I can hear the notification tone on my Android going nuts even as I peck on the keyboard of this computer.
Easy answer is that we all think whatever we are doing is better than whatever someone else is doing and that “WE” have it right and “THEY” have it wrong.

Take the rivalry between the Lowrider crowd and the Kustom group…not that either of these examples show any signs of gelling into a cohesive group…but the basic idea is still sound – These are two groups of enthusiasts who share a love for all things “Low and Shiny.”

At the core of it a Traditional Lowrider or “Throw Back” is a cultural icon for a group of highly dedicated and skilled car lovers who design and build cars that… 1. Have a low to the ground stance. 2. At the pinnacle of the genre’, have insanely beautiful paint jobs. 3. Have interiors that are highly modified and expertly crafted. 4. Have drive-trains that lean toward reliability as opposed to horsepower. 5. Typically utilize Custom Wheels and narrow white wall tires. 6. Have numerous accessories added to enhance the exterior of the car including chrome, stainless and one off hand-made items.

The fundamentals of building a Kool Klassic Kustom or Traditional Kustom Car are fairly easy to identify as well. A Kustom has…1. A low stance relative to the ground. 2. A paint job that is very nearly perfect in execution and appearance. 3. An interior that is expertly crafted and unique. 4. An engine and transmission that will carry the car down the road reliably without sacrificing appearance or function. 5. Very Kool and often unique Wheel Covers wrapped in wide white wall tires. 6. Numerous body modifications including but not limited to chopped tops, shaved door handles, and frenched head and tail lights.

On the face of it, both groups of car enthusiasts would seem to be headed in the same direction. Aside from opposing preferences for Wheel Covers –vs- Custom Wheels and Modified Sheet Metal –vs- Accessory Additions, the goals are virtually the same.

The Kustom crowd has always tended to sacrifice the under hood and chassis areas of the cars in favor of spending their time and money on the body and interior. The Lowrider owner tends to shy away from the sheet metal work and instead concentrates on minute details and elaborate designs over the existing shapes and mechanisms. Why one prefers wheel covers and the other prefers wheels (aside from trying to achieve period correct status) is a total mystery; however that bias seems to be breaking down of late in both groups.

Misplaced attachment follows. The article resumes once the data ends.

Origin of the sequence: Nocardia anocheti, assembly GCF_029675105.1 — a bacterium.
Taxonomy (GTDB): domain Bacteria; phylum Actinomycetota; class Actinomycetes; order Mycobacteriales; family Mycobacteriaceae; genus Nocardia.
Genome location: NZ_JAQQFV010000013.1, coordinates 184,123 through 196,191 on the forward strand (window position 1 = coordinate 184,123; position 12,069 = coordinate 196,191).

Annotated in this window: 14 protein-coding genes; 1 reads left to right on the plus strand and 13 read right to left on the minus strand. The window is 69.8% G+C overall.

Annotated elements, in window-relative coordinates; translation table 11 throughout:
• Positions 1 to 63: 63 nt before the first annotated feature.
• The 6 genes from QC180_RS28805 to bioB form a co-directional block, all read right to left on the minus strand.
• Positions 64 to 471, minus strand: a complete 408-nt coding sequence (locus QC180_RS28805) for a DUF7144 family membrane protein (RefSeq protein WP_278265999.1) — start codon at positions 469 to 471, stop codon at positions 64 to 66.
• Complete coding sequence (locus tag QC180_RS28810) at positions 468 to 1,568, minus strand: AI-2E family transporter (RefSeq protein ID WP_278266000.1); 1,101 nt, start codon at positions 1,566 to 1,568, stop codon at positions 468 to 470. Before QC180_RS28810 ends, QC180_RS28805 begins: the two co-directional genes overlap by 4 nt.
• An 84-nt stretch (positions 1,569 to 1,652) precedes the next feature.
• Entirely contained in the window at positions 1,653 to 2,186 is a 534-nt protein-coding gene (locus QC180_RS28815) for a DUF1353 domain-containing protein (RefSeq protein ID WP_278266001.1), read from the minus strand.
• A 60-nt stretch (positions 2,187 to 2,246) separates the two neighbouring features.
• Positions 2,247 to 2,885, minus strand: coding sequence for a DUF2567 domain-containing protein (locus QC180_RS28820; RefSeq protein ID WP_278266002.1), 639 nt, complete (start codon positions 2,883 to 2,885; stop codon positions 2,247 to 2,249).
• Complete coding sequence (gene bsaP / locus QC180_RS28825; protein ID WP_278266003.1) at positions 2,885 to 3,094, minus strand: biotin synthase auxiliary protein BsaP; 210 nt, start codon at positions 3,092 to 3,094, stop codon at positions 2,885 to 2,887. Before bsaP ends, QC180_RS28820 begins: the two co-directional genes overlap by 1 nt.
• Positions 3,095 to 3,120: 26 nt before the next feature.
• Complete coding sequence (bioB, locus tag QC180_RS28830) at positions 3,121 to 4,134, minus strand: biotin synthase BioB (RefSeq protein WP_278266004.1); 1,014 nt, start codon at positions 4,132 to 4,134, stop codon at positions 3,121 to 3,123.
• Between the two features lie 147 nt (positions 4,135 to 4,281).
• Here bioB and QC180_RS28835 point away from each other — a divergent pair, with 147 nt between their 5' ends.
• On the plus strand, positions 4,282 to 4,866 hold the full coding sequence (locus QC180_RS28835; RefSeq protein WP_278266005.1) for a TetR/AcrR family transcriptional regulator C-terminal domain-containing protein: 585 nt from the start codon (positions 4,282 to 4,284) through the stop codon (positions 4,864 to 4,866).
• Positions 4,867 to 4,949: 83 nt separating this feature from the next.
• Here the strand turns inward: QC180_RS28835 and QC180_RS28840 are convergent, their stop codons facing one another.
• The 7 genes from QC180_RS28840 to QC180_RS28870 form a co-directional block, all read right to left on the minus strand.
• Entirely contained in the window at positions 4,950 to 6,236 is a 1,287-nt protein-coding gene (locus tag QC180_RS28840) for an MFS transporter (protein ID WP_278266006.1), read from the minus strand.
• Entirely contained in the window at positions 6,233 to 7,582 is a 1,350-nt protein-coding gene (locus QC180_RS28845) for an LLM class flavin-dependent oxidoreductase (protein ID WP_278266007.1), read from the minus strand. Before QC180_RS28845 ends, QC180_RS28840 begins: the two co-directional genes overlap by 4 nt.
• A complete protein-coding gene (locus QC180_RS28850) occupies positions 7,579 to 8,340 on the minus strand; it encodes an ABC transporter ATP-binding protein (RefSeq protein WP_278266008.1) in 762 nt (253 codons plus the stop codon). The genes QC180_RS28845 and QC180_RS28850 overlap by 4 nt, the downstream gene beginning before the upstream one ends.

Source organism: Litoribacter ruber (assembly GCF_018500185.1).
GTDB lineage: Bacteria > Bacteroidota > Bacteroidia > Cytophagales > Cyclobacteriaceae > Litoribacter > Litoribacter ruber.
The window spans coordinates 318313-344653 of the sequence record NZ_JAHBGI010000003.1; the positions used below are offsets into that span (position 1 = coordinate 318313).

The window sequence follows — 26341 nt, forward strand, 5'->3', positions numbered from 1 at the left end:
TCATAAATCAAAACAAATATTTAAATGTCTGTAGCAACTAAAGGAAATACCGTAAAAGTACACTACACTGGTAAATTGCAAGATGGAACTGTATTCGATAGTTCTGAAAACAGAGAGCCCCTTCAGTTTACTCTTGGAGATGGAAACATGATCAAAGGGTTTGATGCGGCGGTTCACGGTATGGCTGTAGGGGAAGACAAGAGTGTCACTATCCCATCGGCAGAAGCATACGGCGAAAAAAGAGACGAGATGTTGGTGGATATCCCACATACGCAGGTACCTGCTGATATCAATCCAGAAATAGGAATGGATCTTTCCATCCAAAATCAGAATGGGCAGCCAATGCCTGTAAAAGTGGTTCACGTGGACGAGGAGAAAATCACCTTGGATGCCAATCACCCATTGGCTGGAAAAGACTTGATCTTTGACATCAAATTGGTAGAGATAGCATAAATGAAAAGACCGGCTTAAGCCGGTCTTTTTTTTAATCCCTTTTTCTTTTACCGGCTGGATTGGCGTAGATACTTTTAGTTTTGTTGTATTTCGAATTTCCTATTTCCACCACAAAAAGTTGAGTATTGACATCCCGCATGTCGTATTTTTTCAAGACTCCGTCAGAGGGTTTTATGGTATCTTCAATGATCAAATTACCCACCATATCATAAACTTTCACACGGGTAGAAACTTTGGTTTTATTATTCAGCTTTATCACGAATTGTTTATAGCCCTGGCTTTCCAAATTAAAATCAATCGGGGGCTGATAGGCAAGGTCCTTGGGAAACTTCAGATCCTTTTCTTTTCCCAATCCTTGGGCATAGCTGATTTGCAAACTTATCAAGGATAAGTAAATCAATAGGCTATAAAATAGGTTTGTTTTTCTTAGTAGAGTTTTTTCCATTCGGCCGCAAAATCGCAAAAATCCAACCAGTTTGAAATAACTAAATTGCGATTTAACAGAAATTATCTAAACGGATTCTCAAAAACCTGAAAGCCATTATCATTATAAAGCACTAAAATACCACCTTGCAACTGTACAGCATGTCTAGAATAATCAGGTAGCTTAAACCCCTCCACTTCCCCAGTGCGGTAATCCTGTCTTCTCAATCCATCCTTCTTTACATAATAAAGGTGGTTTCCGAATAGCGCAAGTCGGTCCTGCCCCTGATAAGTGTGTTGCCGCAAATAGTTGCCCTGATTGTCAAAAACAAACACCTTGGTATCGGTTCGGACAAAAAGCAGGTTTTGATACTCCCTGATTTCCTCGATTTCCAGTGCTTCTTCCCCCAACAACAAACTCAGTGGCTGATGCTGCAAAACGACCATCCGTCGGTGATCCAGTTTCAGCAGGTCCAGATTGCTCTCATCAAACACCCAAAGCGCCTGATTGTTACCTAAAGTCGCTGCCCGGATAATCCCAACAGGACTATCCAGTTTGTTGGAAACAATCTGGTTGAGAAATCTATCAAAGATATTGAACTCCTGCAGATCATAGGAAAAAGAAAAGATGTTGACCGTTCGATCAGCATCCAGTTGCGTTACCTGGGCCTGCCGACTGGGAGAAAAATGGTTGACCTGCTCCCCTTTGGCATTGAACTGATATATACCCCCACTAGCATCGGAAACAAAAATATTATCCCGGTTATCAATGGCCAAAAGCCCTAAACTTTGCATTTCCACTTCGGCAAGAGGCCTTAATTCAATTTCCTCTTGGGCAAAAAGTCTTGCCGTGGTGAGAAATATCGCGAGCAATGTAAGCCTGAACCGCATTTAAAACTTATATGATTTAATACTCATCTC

And why can’t a Kustom Car have a decent stereo system? For that matter, why can’t a Lowrider have a chopped top?

Just imagine for a moment if folks from both camps got together and collaborated on their builds. What kind of cars would come out of such an alliance? Here’s my take: Kustoms with:Chrome Wheels,Highly detailed engine bays,Paint that speaks to the “Art of the car.” Chassis and undercarriage detail that makes you want to lie on the ground for hours staring at the frame. Sophisticated suspension schemes opening up new avenues of possibilities…i.e. NO SKIRTS NEEDED because the car can be raised like an early Citroen to change the tires. Interior modifications that rival the best and most luxurious Coach-built cars ever conceived…and decent stereo systems.

Lowriders with:Body and sheet metal modifications that enhance and improve overall appearance.Insanely hand-built, one-off wheel covers sparking a resurgence of interest in creativity and workmanship.Wide white wall tires.Elaborate vintage engines and unique induction systems.

If I am wrong about all this, then by all means tell me. But don’t ring in to say that small tires just don’t look right, or that Subwoofers have no place in the trunk of a Kustom. Don’t drone on about how Lowriders don’t get awards at car shows unless it’s at an “all Lowrider show.” And I don’t want to hear about the time some “Hispanic Male” flipped you off on the parkway either. Put all that aside and tell me why the best things from both groups can’t combine to create even more creative presentations in iron, glass, rubber and cloth. Tell me that…or forever hold your peace…please!


et ita abscedit  Ron